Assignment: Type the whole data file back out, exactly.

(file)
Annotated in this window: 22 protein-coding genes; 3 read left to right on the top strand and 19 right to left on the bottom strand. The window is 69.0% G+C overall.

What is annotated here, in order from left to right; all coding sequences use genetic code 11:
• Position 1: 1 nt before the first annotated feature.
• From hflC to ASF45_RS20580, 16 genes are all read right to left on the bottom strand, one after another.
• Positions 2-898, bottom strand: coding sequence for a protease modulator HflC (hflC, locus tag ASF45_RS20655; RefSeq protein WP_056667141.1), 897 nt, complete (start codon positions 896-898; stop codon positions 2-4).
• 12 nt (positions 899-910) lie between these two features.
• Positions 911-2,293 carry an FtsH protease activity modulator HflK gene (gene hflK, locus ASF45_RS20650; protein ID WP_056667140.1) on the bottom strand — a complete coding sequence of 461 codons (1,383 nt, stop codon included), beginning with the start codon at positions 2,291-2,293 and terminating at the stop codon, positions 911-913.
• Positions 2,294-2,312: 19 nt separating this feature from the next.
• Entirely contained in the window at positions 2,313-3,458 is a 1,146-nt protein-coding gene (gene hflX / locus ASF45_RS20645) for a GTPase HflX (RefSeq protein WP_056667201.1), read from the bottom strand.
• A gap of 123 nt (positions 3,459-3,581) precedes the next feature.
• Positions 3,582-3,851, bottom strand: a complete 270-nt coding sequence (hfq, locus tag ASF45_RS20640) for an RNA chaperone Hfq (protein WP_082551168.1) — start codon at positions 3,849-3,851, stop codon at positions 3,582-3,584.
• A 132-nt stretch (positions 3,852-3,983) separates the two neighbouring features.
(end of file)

Annotated in this window: 22 protein-coding genes; 3 read left to right on the top strand and 19 right to left on the bottom strand. The window is 69.0% G+C overall.

What is annotated here, in order from left to right; all coding sequences use genetic code 11:
• Position 1: 1 nt before the first annotated feature.
• From hflC to ASF45_RS20580, 16 genes are all read right to left on the bottom strand, one after another.
• Positions 2-898, bottom strand: coding sequence for a protease modulator HflC (hflC, locus tag ASF45_RS20655; RefSeq protein WP_056667141.1), 897 nt, complete (start codon positions 896-898; stop codon positions 2-4).
• 12 nt (positions 899-910) lie between these two features.
• Positions 911-2,293 carry an FtsH protease activity modulator HflK gene (gene hflK, locus ASF45_RS20650; protein ID WP_056667140.1) on the bottom strand — a complete coding sequence of 461 codons (1,383 nt, stop codon included), beginning with the start codon at positions 2,291-2,293 and terminating at the stop codon, positions 911-913.
• Positions 2,294-2,312: 19 nt separating this feature from the next.
• Entirely contained in the window at positions 2,313-3,458 is a 1,146-nt protein-coding gene (gene hflX / locus ASF45_RS20645) for a GTPase HflX (RefSeq protein WP_056667201.1), read from the bottom strand.
• A gap of 123 nt (positions 3,459-3,581) precedes the next feature.
• Positions 3,582-3,851, bottom strand: a complete 270-nt coding sequence (hfq, locus tag ASF45_RS20640) for an RNA chaperone Hfq (protein WP_082551168.1) — start codon at positions 3,849-3,851, stop codon at positions 3,582-3,584.
• A 132-nt stretch (positions 3,852-3,983) separates the two neighbouring features.